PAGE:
“Combines secondary and primary material in a way that no other existing book on the topic does…. It is a needed book [that represents] a milestone in the scholarship.”
Melanie Goan, author of Mary Breckinridge: The Frontier Nursing Service and Rural Health in Appalachia
“This volume offers an updated historical and intersectional feminist perspective on women in West Virginia and, more broadly, Appalachia...Women of the Mountain South would also be appealing to readers outside of academia interested in...Appalachia and the contributions of women to the histories of these places.”
West Virginia History N.S. 11, No. 1, Spring 2017
“Connie Rice Park and Marie Tedesco have masterfully organized this collection of important new essays and commentaries on a rich array of primary documents to add depth and breadth to our understanding of 200 years of diverse women’s lives and livelihood in the Mountain South.”
Patricia Beaver, coeditor of Helen Matthews Lewis: Living Social Justice in Appalachia
“This is a fabulous and long-overdue collection that highlights just how rich and diverse are the experiences and identities of women in Appalachia. It includes work from some of the best new scholars on the region along with important insights from seasoned veterans. Combining key documents, meaty essays, and questions for discussion, this book will surely be a gold mine for Appalachian studies, but it will also illuminate much broader themes in the gendered history of the United States. I can’t wait to assign it to a class.”
Kenneth Fones-Wolf, professor of history, West Virginia University, and coauthor of Struggle for the Soul of the Postwar South
Scholars of southern Appalachia have largely focused their research on men, particularly white men. While there have been a few important studies of Appalachian women, no one book has offered a broad overview across time and place. With this collection, editors Connie Park Rice and Marie Tedesco redress this imbalance, telling the stories of these women and calling attention to the varied backgrounds of those who call the mountains home.
The essays of Women of the Mountain South debunk the entrenched stereotype of Appalachian women as poor and white, and shine a long-overdue spotlight on women too often neglected in the history of the region. Each author focuses on a particular individual or group, but together they illustrate the diversity of women who live in the region and the depth of their life experiences. The Mountain South has been home to Native American, African American, Latina, and white women, both rich and poor. Civil rights and gay rights advocates, environmental and labor activists, prostitutes, and coal miners—all have lived in the place called the Mountain South and enriched its history and culture.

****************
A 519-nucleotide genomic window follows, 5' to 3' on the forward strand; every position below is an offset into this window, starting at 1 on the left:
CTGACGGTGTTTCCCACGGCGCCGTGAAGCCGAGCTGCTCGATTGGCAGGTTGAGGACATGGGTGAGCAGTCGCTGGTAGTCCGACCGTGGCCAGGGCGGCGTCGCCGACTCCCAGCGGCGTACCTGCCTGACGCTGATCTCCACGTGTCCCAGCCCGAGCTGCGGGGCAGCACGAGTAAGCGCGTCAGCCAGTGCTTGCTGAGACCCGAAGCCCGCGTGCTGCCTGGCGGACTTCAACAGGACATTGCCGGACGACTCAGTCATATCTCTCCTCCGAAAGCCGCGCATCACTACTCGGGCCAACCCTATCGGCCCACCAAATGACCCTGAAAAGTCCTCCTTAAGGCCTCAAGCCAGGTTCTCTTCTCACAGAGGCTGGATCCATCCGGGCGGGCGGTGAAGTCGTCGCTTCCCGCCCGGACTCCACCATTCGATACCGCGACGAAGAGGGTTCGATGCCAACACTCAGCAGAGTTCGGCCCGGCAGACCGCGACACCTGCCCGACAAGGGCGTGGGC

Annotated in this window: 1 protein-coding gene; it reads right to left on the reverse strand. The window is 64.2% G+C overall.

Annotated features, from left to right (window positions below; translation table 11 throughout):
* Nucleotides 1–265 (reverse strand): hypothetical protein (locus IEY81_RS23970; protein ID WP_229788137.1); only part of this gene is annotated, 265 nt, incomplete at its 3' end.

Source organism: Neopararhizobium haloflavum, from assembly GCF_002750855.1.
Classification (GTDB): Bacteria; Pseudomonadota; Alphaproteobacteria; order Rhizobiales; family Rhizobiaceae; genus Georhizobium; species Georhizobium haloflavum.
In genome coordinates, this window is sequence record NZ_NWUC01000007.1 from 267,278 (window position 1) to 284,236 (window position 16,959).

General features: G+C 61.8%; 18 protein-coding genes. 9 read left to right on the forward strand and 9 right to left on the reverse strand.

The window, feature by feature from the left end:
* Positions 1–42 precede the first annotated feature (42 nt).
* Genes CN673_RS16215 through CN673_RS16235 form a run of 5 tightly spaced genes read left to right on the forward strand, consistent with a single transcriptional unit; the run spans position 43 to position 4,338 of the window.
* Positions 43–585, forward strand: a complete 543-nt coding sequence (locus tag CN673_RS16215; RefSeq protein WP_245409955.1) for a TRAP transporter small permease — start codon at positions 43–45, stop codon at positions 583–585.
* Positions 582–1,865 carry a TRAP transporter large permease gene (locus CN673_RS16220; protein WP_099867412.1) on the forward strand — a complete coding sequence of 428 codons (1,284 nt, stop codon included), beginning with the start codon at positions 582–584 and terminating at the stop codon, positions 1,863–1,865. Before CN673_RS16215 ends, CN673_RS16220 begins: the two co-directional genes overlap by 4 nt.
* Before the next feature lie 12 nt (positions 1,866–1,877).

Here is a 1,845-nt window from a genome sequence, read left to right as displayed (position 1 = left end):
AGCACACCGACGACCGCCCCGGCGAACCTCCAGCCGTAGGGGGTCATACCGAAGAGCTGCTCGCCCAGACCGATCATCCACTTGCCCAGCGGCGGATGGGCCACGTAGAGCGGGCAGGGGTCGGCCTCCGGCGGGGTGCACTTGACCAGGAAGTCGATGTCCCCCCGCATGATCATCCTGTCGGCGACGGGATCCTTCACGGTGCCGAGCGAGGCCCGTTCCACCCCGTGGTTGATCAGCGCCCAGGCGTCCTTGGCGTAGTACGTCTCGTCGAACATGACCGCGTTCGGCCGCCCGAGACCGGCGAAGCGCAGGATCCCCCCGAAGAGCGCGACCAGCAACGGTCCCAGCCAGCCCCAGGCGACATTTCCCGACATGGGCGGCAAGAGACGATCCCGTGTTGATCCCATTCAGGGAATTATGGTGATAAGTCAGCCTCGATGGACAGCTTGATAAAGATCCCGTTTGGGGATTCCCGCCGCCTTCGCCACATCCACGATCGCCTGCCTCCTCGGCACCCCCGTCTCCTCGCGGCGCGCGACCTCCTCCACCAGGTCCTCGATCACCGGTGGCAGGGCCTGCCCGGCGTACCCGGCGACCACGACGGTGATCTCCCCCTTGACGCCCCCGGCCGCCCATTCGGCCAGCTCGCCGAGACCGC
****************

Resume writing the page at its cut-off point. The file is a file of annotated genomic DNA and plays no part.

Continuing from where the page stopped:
Connie Park Rice is a professor in the Department of History at West Virginia University and the author of Our Monongalia: A History of African Americans in Monongalia County, West Virginia. More info →
Marie Tedesco is the director of the Master of Arts in Liberal Studies program at East Tennessee State University and coeditor of the Ohio University Press Series in Race, Ethnicity, and Gender in Appalachia. More info →
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Standing Our Ground: Women, Environmental Justice, and the Fight to End Mountaintop Removal examines women’s efforts to end mountaintop removal coal mining in West Virginia. Mountaintop removal coal mining, which involves demolishing the tops of hills and mountains to provide access to coal seams, is one of the most significant environmental threats in Appalachia, where it is most commonly practiced.
Previously examined only by a handful of scholars, the journals of Emma Bell Miles (1879–1919) contain poignant and incisive accounts of nature and a woman’s perspective on love and marriage, death customs, child raising, medical care, and subsistence on the land in southern Appalachia in the early twentieth century.
Contemporaries were shocked when author Mary Noailles Murfree revealed she was a woman, but modern readers may be more surprised by her cogent discussion of community responses to unwanted development. Effie Waller Smith, an African American woman writing of her love for the Appalachian mountains, wove discussions of women's rights, racial tension, and cultural difference into her Appalachian poetry.